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Charged with terrorism, NATO protesters plead not guilty

Occupy Chicago protests Monday at the courthouse. (WBEZ/Chip Mitchell)
Updated July 2 at 3:58 p.m.

Three NATO protesters who face charges under Illinois’s terrorism statute pleaded not guilty Monday in a hearing that kicked off what could turn into months of pretrial wrangling over evidence discovery.

The defendants — Brian Church, 20, of Fort Lauderdale, Fla.; Brent Betterly, 24, of Oakland Park, Fla.; and Jared Chase, 27, of Keene, N.H. — each face 11 felony counts ranging from material support for terrorism to arson conspiracy. Cook County prosecutors say they plotted to use crude firebombs known as Molotov cocktails during a NATO summit in Chicago.

On Monday the trio appeared in yellow jail jumpsuits and leg shackles before Criminal Court Judge Thaddeus L. Wilson.

After the pleas, Assistant State’s Attorney Matthew Thrun told Wilson that prosecutors had handed defense attorneys 372 pages of discovery materials. Thrun said those included documentation of secret recordings authorized by another Cook County judge May 4 — less than two weeks before the trio’s May 16 arrests during a police raid of an apartment in Chicago’s Bridgeport neighborhood.

Thomas Durkin, a lawyer for Chase, complained to Wilson that the materials seemed to address evidence no earlier than May. The case’s indictment, Durkin pointed out, accuses the trio of committing the terrorism and arson offenses beginning “on or about October 01, 2011.”

Thrun responded that “discovery is not complete at this time.”

After the hearing, defense attorneys said their pretrial goals include learning more about the case’s informants. “There’s going to be a lot of fighting around the discovery of this case because we know that there were other law-enforcement agencies involved in the investigation and the provocateurs,” said Michael Deutsch, an attorney for Church. “And that’s the tension because we need to fight about all these things that we have a right to have in discovery yet, while we do that, our clients are going to be sitting in jail.”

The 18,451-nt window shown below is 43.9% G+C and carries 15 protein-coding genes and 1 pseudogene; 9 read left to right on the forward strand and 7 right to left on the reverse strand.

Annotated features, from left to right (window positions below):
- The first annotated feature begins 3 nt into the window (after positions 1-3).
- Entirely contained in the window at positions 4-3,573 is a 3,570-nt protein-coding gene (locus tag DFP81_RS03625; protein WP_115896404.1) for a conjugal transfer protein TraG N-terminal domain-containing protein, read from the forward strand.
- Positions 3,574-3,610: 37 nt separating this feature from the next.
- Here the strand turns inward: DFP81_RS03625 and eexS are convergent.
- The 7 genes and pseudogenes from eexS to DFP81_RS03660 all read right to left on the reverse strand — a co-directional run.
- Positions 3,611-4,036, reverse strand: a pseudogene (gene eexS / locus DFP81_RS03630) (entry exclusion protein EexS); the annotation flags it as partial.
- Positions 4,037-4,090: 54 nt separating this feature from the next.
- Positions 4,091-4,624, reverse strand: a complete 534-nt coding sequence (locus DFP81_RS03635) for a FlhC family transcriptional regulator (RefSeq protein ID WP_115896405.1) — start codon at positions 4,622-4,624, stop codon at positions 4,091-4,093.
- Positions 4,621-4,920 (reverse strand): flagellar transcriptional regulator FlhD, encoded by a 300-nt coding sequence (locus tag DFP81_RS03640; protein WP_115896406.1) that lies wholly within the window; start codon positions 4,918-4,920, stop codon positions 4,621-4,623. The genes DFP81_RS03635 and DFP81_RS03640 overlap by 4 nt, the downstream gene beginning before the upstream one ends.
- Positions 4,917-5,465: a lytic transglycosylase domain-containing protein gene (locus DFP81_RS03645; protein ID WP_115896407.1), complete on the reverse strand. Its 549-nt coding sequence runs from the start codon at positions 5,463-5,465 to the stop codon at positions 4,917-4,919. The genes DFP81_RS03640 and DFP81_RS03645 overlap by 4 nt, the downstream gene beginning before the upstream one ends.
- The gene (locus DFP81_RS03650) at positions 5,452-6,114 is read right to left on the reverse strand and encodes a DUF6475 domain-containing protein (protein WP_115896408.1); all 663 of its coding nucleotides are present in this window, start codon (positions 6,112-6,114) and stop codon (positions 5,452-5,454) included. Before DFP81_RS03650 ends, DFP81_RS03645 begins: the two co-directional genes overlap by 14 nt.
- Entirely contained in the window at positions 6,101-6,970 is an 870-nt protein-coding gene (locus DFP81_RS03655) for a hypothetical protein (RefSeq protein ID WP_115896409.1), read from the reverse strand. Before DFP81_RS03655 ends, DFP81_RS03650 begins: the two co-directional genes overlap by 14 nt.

Deutsch said defense attorneys would meet with prosecutors to see if they could reach an agreement to reduce $1.5 million bonds set for each defendant May 19.

At one point during Monday's hearing Betterly smiled and nodded to two dozen supporters in the courtroom gallery as they stood and raised their fists in the air — a gesture that ended seconds later when a sheriff’s deputy ordered everyone to sit down.

Later, a man who identified himself as an Occupy Chicago activist held up a handmade sign expressing support for the trio. A deputy quickly grabbed the activist and brought him to Wilson.

“I absolutely will not tolerate that,” Wilson warned. “Don’t bring any signs in my courtroom again.”

Another NATO protester — Sebastian Senakiewicz, 24, of Chicago — faces four counts of falsely making a terrorist threat. A fifth protester — Mark Neiweem, 28, of Chicago — faces two counts related to explosives or incendiary devices. Arraignments for Senakiewicz and Neiweem were scheduled for Monday but postponed.

All five defendants were arrested before the summit, a two-day gathering that ended May 21.

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